n Tydskrif vir die Suid-Afrikaanse Reg - The land titling debate in South Africa

Volume 2006, Issue 3
  • ISSN : 0257-7747
  • E-ISSN: 1996-2207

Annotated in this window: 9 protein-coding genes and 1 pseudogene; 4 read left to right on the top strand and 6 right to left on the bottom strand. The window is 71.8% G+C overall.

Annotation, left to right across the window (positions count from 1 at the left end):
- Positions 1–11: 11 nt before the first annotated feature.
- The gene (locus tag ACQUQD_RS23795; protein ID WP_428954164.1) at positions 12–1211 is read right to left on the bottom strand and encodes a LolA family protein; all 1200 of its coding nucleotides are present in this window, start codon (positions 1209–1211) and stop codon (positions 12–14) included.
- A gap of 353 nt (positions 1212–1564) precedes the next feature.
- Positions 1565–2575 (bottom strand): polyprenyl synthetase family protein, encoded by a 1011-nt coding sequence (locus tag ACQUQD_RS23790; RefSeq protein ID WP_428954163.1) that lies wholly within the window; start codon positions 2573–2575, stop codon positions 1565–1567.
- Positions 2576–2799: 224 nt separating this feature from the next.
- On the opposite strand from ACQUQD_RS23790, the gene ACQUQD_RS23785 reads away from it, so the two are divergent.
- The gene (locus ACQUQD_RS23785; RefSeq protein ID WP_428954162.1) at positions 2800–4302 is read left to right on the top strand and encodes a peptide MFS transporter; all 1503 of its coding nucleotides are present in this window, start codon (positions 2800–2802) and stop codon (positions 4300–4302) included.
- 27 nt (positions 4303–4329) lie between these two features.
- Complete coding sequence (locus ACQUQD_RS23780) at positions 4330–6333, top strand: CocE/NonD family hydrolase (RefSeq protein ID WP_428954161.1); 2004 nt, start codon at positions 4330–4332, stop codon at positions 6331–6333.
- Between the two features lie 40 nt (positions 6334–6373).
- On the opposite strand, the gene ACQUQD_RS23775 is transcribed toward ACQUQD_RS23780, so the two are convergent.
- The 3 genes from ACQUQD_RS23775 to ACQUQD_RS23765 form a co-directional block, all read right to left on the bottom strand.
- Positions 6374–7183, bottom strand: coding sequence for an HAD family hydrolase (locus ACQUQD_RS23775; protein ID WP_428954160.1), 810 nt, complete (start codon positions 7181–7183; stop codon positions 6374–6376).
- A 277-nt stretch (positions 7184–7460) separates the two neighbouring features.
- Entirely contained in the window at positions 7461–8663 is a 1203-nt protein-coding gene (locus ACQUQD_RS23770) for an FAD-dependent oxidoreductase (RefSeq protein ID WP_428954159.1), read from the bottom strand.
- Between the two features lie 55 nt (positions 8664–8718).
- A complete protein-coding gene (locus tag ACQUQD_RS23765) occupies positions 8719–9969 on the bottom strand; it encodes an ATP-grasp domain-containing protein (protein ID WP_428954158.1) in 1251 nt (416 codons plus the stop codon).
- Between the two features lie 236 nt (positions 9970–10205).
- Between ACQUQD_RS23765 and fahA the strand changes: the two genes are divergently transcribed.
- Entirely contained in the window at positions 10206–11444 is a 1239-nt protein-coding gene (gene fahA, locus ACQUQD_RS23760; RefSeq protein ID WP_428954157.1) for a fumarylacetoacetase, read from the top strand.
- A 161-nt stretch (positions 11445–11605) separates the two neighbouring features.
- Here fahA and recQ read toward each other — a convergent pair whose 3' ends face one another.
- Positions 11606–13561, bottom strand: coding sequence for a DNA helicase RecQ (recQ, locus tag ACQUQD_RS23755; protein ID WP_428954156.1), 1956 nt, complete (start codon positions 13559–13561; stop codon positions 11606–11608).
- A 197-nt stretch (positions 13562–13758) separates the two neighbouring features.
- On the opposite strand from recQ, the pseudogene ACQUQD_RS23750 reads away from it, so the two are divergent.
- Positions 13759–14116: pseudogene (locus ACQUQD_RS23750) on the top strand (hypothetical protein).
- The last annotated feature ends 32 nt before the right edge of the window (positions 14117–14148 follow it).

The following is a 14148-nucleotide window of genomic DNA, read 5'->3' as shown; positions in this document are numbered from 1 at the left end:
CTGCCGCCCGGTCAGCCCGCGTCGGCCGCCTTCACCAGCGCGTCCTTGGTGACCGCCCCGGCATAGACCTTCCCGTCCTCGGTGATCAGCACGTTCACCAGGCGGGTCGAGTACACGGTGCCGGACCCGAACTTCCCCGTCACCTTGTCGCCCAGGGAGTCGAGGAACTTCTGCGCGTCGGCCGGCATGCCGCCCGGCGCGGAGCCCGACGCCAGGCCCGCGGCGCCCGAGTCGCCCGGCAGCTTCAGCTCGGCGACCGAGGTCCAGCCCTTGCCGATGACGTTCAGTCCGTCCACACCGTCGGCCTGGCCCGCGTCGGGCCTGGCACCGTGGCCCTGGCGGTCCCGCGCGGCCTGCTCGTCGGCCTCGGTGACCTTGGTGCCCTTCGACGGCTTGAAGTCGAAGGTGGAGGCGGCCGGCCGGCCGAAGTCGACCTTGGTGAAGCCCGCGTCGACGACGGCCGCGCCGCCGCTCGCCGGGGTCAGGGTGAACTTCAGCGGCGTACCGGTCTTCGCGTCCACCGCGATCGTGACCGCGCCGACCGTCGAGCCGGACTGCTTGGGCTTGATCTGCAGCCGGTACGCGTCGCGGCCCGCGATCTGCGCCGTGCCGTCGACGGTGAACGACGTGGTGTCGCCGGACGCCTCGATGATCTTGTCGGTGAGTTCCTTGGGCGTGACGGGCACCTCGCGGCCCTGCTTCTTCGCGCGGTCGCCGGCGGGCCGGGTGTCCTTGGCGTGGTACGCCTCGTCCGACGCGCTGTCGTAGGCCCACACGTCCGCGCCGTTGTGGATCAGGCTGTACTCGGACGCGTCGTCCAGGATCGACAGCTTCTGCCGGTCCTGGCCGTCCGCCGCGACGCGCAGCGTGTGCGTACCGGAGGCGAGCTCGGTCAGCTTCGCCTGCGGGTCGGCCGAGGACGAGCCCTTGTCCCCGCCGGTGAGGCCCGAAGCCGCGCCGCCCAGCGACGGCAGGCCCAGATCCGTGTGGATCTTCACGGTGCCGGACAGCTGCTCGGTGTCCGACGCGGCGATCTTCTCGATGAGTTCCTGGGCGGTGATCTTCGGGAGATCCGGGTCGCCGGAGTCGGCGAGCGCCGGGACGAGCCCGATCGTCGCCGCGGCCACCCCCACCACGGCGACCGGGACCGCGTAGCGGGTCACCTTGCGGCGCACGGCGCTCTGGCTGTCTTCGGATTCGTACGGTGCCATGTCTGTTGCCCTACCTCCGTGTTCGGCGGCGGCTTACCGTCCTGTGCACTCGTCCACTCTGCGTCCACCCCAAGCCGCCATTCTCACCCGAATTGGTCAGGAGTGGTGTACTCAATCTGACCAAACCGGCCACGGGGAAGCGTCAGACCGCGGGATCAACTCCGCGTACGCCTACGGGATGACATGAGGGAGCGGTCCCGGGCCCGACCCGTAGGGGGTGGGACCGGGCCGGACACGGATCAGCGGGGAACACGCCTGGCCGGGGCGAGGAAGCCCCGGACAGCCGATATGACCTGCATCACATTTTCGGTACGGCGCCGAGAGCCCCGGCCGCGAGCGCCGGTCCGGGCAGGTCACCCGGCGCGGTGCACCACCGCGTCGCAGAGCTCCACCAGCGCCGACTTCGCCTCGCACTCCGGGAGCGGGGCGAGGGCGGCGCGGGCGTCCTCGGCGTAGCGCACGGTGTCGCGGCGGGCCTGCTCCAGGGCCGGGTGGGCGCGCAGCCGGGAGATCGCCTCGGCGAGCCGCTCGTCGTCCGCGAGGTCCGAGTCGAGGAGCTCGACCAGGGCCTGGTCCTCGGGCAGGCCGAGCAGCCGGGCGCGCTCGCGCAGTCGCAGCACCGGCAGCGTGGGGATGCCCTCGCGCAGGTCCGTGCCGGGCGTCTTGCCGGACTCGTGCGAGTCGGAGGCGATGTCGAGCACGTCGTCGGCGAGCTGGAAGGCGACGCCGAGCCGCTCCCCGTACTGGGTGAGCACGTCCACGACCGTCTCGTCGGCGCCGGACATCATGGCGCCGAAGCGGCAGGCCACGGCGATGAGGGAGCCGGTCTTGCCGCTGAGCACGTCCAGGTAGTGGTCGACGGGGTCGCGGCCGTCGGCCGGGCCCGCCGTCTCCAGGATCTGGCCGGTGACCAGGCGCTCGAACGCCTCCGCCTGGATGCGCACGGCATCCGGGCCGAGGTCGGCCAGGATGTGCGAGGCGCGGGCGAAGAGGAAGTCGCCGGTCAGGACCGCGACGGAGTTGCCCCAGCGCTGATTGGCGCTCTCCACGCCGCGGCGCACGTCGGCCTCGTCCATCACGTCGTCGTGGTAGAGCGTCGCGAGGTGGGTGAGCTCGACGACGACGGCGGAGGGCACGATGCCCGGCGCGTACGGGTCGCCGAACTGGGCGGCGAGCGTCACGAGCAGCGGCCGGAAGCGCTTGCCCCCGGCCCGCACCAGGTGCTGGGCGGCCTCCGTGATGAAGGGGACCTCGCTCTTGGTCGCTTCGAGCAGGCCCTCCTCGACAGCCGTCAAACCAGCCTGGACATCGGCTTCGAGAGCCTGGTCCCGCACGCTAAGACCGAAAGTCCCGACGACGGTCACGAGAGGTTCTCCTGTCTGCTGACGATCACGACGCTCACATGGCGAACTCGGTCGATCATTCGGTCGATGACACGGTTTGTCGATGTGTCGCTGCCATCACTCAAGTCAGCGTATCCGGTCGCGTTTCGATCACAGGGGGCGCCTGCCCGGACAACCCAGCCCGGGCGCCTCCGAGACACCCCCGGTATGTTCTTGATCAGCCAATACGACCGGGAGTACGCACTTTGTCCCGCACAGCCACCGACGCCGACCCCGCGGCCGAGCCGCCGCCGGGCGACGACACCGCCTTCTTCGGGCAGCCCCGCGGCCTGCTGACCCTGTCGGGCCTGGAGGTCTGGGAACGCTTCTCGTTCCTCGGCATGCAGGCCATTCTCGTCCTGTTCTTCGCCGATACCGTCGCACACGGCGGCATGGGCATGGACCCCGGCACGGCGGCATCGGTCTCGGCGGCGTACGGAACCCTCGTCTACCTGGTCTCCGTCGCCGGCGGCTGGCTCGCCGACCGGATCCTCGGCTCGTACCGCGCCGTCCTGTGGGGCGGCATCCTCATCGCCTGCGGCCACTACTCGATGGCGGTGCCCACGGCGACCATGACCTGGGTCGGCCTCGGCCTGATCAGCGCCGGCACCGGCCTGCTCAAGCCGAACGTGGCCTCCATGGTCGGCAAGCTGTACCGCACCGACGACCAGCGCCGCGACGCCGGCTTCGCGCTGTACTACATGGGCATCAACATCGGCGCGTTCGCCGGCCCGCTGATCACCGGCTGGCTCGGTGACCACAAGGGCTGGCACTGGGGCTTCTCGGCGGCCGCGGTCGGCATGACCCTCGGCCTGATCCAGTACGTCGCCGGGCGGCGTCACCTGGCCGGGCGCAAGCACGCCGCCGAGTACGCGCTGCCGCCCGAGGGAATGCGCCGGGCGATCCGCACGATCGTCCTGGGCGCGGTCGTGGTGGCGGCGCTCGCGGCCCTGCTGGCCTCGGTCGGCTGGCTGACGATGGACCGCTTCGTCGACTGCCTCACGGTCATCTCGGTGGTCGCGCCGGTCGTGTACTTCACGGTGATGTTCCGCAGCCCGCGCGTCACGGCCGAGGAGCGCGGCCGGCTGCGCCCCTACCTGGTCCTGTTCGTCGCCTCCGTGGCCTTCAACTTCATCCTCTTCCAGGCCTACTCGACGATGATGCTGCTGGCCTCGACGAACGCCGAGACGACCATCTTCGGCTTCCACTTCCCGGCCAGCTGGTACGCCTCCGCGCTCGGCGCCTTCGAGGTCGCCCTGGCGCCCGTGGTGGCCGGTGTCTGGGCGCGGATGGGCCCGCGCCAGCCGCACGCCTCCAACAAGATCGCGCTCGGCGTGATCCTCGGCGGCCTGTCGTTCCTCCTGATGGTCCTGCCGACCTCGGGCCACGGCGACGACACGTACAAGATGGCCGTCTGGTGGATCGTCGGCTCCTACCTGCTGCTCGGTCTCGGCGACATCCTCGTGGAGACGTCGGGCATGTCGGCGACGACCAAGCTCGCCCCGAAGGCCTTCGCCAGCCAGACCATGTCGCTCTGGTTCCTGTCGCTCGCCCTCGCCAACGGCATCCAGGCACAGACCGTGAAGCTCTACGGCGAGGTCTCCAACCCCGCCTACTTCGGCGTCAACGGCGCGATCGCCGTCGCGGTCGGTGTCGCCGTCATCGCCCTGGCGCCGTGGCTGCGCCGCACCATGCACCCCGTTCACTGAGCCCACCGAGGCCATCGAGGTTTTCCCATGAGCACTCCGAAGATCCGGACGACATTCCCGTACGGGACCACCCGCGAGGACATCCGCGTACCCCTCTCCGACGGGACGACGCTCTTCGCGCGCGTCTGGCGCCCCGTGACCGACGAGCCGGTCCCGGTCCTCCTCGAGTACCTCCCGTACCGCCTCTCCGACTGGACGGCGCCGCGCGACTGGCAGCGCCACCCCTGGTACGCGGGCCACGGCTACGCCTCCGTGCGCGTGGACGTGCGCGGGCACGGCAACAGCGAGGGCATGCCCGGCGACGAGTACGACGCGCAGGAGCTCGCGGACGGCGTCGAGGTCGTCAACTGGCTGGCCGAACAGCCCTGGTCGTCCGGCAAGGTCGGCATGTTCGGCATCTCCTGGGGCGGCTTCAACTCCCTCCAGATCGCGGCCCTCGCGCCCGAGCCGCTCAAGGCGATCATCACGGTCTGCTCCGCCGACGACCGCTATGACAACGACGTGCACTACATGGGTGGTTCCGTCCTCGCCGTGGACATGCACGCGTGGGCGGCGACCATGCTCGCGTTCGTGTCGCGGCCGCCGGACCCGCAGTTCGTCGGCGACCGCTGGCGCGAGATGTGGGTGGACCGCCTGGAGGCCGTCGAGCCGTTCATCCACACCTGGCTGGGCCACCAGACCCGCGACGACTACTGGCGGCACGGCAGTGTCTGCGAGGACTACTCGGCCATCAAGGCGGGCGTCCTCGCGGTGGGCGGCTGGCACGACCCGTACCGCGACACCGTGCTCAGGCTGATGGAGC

More than fourteen million people in South Africa - that is, almost a third of the population - practise communal land tenure. Communal land tenure is embedded in a range of social relationships where land rights are inclusive rather than exclusive, being shared and derived from accepted membership of a social unit. This is mainly found in the rural areas and previous homelands, which are characterised by lack of secure land rights and inadequate access to land, severe over-population and widespread poverty. In sub-Saharan Africa communal land tenure is often associated with environmental degradation and unproductive farming activities. It is a hotly debated issue whether communal land tenure practices are the main cause of these negative results or whether other factors have contributed to the present situation. Furthermore, a serious problem in South Africa is the dissension between local governments and traditional leaders in these areas, which exacerbates the lack of basic infrastructure, impedes planning and undermines management structures.

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